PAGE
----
A man who was caught on CCTV taking pictures of young women jogging has handed himself over to police as they continue their desperate search for a student who vanished from a small town last month.
Mollie Tibbetts was last seen jogging on the evening of July 18 in Brooklyn, a small town in Iowa where she had been living over the summer.
Her family reported the 20-year-old missing the next day after she didn’t show up to work.
As dozens of local, state and federal agents searched for Ms Tibbetts, they received footage of a man using a digital camera to snap pictures of high school girls jogging in front of his car on Friday morning.
Investigators shared the footage, which they described as “very creepy”, warning the public to be on the lookout.
“As covertly as he possibly could, took photos of them unbeknownst to them, it seemed to be very creepy,” Pella Police Chief Robert Bokinsky told WHOTV.
Just days later, a man aged in his 30s handed himself into police as a result of the mounting social media pressure.
Pella Police Lieutenant Shane Cox told the Des Moines Register that they didn’t believe the man was linked to the disappearance of Ms Tibbetts.
Dozens of local, state and federal agents are working to determine what happened to the young woman.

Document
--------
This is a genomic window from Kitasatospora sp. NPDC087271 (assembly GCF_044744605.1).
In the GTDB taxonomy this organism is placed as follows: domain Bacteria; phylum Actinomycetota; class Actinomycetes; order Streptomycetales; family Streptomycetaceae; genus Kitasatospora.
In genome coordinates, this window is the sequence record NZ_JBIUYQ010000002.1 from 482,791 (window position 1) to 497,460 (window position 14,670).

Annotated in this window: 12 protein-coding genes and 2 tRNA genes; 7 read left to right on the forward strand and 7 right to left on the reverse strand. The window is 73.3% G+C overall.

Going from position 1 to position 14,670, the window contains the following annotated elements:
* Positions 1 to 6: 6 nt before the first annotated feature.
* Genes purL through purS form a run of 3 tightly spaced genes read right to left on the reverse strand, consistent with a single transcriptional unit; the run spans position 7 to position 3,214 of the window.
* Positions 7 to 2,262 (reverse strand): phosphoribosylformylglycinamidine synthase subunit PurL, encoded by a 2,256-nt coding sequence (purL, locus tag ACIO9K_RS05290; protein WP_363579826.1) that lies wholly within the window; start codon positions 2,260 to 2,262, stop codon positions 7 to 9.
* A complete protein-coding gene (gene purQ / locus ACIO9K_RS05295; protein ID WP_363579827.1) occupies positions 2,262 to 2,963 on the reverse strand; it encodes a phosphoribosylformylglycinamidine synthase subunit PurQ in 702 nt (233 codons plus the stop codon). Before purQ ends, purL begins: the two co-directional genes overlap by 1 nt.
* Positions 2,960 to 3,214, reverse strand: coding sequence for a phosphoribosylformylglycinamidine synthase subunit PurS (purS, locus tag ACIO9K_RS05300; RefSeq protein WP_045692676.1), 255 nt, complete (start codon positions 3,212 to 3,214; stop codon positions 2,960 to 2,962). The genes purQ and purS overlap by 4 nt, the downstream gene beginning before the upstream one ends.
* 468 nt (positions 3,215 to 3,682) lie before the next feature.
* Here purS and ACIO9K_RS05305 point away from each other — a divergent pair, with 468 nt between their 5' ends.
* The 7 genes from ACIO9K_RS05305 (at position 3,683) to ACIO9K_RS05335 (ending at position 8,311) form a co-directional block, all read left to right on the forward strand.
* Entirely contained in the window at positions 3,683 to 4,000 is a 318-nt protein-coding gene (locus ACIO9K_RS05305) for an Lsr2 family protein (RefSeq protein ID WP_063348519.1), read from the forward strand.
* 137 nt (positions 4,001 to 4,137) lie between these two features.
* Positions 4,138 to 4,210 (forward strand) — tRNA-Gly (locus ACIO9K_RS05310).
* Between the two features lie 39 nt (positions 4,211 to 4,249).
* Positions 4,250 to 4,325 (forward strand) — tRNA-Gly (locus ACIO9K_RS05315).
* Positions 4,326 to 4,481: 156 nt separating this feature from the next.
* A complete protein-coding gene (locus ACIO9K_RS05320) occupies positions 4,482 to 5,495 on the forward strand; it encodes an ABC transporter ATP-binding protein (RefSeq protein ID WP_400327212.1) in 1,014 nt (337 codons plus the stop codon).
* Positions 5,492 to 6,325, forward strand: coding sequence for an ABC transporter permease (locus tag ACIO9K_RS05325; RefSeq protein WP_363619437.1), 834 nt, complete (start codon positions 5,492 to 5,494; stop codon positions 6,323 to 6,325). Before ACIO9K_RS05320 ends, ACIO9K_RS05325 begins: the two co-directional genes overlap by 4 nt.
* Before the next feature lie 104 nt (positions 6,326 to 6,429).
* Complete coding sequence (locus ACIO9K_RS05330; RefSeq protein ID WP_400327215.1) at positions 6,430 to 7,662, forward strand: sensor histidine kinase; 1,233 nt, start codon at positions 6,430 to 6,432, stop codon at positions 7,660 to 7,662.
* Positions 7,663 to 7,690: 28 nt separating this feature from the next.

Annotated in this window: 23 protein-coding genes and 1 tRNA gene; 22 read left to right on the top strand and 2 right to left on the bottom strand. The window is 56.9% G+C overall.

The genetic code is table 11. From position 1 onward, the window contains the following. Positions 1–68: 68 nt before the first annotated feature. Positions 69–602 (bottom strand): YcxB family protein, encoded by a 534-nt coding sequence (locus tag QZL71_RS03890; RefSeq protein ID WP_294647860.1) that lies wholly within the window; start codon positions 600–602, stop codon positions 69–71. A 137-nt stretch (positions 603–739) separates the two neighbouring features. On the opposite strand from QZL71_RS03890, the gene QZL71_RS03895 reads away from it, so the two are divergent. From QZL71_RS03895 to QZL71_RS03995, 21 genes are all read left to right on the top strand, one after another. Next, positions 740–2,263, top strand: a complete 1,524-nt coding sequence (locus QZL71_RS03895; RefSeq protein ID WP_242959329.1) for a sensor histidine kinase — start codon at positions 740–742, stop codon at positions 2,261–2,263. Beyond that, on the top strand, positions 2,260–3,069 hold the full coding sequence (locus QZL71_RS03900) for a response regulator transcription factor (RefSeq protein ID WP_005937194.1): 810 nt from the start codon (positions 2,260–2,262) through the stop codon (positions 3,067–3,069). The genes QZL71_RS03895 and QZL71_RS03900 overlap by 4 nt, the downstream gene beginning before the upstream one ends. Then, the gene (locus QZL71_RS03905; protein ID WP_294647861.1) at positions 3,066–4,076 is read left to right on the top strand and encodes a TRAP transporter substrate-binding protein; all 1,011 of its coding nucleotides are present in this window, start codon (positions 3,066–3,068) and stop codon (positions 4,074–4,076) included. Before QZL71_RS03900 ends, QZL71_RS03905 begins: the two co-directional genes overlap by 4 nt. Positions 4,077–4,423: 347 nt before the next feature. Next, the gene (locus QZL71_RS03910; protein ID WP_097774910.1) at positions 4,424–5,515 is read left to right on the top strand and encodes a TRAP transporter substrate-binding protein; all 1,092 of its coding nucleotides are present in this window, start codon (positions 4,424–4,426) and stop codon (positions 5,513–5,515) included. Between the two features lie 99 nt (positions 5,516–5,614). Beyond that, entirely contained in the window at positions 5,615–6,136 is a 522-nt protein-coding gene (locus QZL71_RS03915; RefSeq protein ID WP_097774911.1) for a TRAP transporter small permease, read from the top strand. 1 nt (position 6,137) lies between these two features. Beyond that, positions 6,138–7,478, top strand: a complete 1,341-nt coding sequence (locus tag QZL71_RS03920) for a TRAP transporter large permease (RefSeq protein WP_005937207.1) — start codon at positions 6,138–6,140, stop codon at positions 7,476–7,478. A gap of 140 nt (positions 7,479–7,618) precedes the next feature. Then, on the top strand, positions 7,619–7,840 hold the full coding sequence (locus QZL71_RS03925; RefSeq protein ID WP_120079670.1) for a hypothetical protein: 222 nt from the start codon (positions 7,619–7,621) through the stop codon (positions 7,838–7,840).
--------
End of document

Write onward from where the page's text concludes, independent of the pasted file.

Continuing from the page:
The reward for her safe return has now risen to more than $40,000.
Scrutiny over Mollie’s boyfriend unwarranted: Brother
The brother of Mollie’s long-term boyfriend said they have faced unwarranted questioning from strangers over her disappearance.
Blake Jack, 23, said neither he or his brother Dalton (Mollie’s long-time boyfriend) had anything to do with her disappearance, adding that investigators have confirmed their whereabouts on the night she vanished.
Blake, who has been forced to cancel his destination wedding in the Dominican Republic, said: “The people in this community know the truth.”
“We know something had to have happened to her,” he said.
The morning after she disappeared, Tibbetts’ family reported her missing after she didn’t show up to her job at a daycare centre in a nearby town.
At a news conference on Tuesday, Kevin Winker, director of investigative operations for the Iowa Division of Criminal Investigation, said investigators had not drawn any conclusions about what happened to Tibbetts other than that disappearing on her own “is not consistent with her past”.